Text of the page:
Friday, August 15, 2003


You probably don't know my name, but that's all right. In all of the books that I wrote, my name was almost never put on them, and never my full name. I understood many things of my time and world, including the prejudice that I would face.

My books were very popular. My book on chemistry, for example, went through dozens of reprints in England and abroad (at least two in French and at least 16 editions in America alone) and it is estimated that there were 160,000 copies printed and was considered the most popular book on chemistry in the first part of the nineteenth century. If you count the copies that were slightly modified and put under others' names, there were many more printed. My technical drawings were printed in other books for nearly a century after my first edition in 1806. I set forth the discoveries of scientists including Lavoisier, Cavendish and Davy and provided the most modern interpretations of chemistry available. For people who wanted to learn about science, Thomas Jefferson would recommend my book on chemistry and it became one of America's most important science textbook.

Another thing that I might also mention about this book on chemistry. A young son of an out-of-work blacksmith, very poor and, to be honest, quite dyslexic, happened to become apprenticed to a bookbinder. He read it and became fascinated with science. He went on to develop the concepts of electricity that you use in your day. He would use an electric field to spin a magnet. That led to the invention of electric motors. He went on to explain induction, electrolysis, dielectric constants. He eventually set the stage for Maxwell's field theory. He would go on to say that I was "a good friend to me, as ... must have been to many of the human race... [I]t was in those books I found the beginning of my philosophy...and ... which gave me my foundation in that science...I felt that I had got hold of an ancor [sic] in chemical knowledge, and clung fast to it. Hence my deep veneration ...: first, as one able to convey the truth and principle of those boundless fields of knowledge which concern natural things, to the young, untaught, and inquiring mind."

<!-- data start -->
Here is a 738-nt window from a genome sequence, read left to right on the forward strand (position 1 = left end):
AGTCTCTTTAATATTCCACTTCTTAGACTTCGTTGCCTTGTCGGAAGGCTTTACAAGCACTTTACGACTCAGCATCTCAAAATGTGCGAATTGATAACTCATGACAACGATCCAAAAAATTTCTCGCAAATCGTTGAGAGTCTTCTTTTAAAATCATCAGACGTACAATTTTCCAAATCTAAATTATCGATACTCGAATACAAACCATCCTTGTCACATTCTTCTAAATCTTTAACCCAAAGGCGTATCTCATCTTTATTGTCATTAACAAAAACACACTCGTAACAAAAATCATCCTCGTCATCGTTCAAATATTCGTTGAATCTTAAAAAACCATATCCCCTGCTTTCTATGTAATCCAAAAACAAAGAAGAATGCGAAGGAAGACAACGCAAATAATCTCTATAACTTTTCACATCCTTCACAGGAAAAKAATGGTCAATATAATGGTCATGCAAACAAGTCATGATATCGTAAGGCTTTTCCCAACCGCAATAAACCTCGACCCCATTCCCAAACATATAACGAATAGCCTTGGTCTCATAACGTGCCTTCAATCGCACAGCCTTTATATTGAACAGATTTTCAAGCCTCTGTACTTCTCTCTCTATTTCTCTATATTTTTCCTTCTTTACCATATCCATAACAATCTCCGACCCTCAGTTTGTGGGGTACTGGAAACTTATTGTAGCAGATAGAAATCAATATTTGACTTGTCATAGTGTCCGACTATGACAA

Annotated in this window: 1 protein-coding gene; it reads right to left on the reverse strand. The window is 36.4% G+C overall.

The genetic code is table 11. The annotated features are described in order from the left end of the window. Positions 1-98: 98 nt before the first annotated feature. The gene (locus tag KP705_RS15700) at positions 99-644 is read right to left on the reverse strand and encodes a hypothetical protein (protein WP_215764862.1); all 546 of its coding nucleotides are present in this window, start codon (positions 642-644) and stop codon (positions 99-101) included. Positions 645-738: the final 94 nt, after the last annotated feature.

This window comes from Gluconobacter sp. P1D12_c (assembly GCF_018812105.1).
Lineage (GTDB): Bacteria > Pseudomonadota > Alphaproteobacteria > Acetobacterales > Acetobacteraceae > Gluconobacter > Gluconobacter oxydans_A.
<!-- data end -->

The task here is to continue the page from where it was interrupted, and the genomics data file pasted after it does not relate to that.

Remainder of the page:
Centered on my book on physics, I created a home liberal education course. I set the pattern for the physics courses of your day. I wrote about materials and motion; Newton's laws; hydraulics; heat, light, and electricity. Its beautiful pedagogy by any measure, as in all of my books, used a fresh narrative, a pleasing style, and beautiful drawings that were both instructional and entertaining, new editions would come out for 40 years. It was said to have been "the best introduction to science that has yet appeared." William James was one who was influenced by my exposition of physics.

I was interested in a wide range of science and, partly because of my father's involvement in banking, I wrote a popular book on economics (1816) , which also went to sixteen editions, was translated into Dutch, German and Spanish and was also published in America. Longman's, my publisher, wanted more. Again, as in all of my other books, I presented the ideas and principles of the most modern writers in the field: Adam Smith, Jean-Baptiste Say, Robert Malthus and David Ricardo (who I knew personally). The book was praised by Jean Baptiste Say, the leading 19th century economist, as the best work on political economy that he had ever read. That first book on economics was published a year before my friend, the millionaire stockbroker and entrepreneur David Ricardo brought out his Principles of Political Economy and Taxation. My book contained a clear exposition of his 'Theory of Comparative Advantage', on which his great fame and influence as an economist were to rest. The theory still forms part of economic orthodoxy in your day. But the fact that I grasped the idea first and published before him has been given no credit.